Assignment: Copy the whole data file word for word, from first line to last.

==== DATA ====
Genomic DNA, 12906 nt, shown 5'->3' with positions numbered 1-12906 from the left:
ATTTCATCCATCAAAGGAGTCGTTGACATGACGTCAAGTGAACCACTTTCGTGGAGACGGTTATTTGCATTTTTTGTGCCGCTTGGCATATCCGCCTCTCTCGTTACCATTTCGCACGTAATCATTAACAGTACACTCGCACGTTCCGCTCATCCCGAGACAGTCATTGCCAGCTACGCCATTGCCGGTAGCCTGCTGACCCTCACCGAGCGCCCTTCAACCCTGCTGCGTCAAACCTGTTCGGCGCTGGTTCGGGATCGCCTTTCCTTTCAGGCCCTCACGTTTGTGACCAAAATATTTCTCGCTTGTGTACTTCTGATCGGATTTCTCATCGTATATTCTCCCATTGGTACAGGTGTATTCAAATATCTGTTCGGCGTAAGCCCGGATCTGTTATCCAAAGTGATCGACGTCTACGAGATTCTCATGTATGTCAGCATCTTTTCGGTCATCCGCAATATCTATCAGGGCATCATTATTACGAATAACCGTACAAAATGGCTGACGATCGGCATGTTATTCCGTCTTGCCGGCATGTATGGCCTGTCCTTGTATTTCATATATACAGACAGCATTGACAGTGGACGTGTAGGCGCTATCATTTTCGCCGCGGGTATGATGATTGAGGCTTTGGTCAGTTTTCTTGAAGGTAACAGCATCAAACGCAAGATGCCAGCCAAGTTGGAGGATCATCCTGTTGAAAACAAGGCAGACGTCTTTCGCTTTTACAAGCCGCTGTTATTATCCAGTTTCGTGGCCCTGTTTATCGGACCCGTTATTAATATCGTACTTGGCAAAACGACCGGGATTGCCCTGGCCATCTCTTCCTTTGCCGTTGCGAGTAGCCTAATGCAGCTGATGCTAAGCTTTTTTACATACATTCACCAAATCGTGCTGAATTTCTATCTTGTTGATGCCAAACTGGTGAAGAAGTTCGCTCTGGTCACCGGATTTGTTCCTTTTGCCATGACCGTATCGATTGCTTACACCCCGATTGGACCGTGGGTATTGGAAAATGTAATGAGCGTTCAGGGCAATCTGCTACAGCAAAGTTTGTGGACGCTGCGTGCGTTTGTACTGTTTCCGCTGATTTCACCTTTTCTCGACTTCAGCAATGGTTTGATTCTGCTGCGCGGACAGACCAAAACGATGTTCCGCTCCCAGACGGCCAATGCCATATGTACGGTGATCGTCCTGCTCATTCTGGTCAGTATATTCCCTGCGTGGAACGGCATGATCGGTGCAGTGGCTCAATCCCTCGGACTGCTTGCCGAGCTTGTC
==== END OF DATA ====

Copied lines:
Genomic DNA, 12906 nt, shown 5'->3' with positions numbered 1-12906 from the left:
ATTTCATCCATCAAAGGAGTCGTTGACATGACGTCAAGTGAACCACTTTCGTGGAGACGGTTATTTGCATTTTTTGTGCCGCTTGGCATATCCGCCTCTCTCGTTACCATTTCGCACGTAATCATTAACAGTACACTCGCACGTTCCGCTCATCCCGAGACAGTCATTGCCAGCTACGCCATTGCCGGTAGCCTGCTGACCCTCACCGAGCGCCCTTCAACCCTGCTGCGTCAAACCTGTTCGGCGCTGGTTCGGGATCGCCTTTCCTTTCAGGCCCTCACGTTTGTGACCAAAATATTTCTCGCTTGTGTACTTCTGATCGGATTTCTCATCGTATATTCTCCCATTGGTACAGGTGTATTCAAATATCTGTTCGGCGTAAGCCCGGATCTGTTATCCAAAGTGATCGACGTCTACGAGATTCTCATGTATGTCAGCATCTTTTCGGTCATCCGCAATATCTATCAGGGCATCATTATTACGAATAACCGTACAAAATGGCTGACGATCGGCATGTTATTCCGTCTTGCCGGCATGTATGGCCTGTCCTTGTATTTCATATATACAGACAGCATTGACAGTGGACGTGTAGGCGCTATCATTTTCGCCGCGGGTATGATGATTGAGGCTTTGGTCAGTTTTCTTGAAGGTAACAGCATCAAACGCAAGATGCCAGCCAAGTTGGAGGATCATCCTGTTGAAAACAAGGCAGACGTCTTTCGCTTTTACAAGCCGCTGTTATTATCCAGTTTCGTGGCCCTGTTTATCGGACCCGTTATTAATATCGTACTTGGCAAAACGACCGGGATTGCCCTGGCCATCTCTTCCTTTGCCGTTGCGAGTAGCCTAATGCAGCTGATGCTAAGCTTTTTTACATACATTCACCAAATCGTGCTGAATTTCTATCTTGTTGATGCCAAACTGGTGAAGAAGTTCGCTCTGGTCACCGGATTTGTTCCTTTTGCCATGACCGTATCGATTGCTTACACCCCGATTGGACCGTGGGTATTGGAAAATGTAATGAGCGTTCAGGGCAATCTGCTACAGCAAAGTTTGTGGACGCTGCGTGCGTTTGTACTGTTTCCGCTGATTTCACCTTTTCTCGACTTCAGCAATGGTTTGATTCTGCTGCGCGGACAGACCAAAACGATGTTCCGCTCCCAGACGGCCAATGCCATATGTACGGTGATCGTCCTGCTCATTCTGGTCAGTATATTCCCTGCGTGGAACGGCATGATCGGTGCAGTGGCTCAATCCCTCGGACTGCTTGCCGAGCTTGTC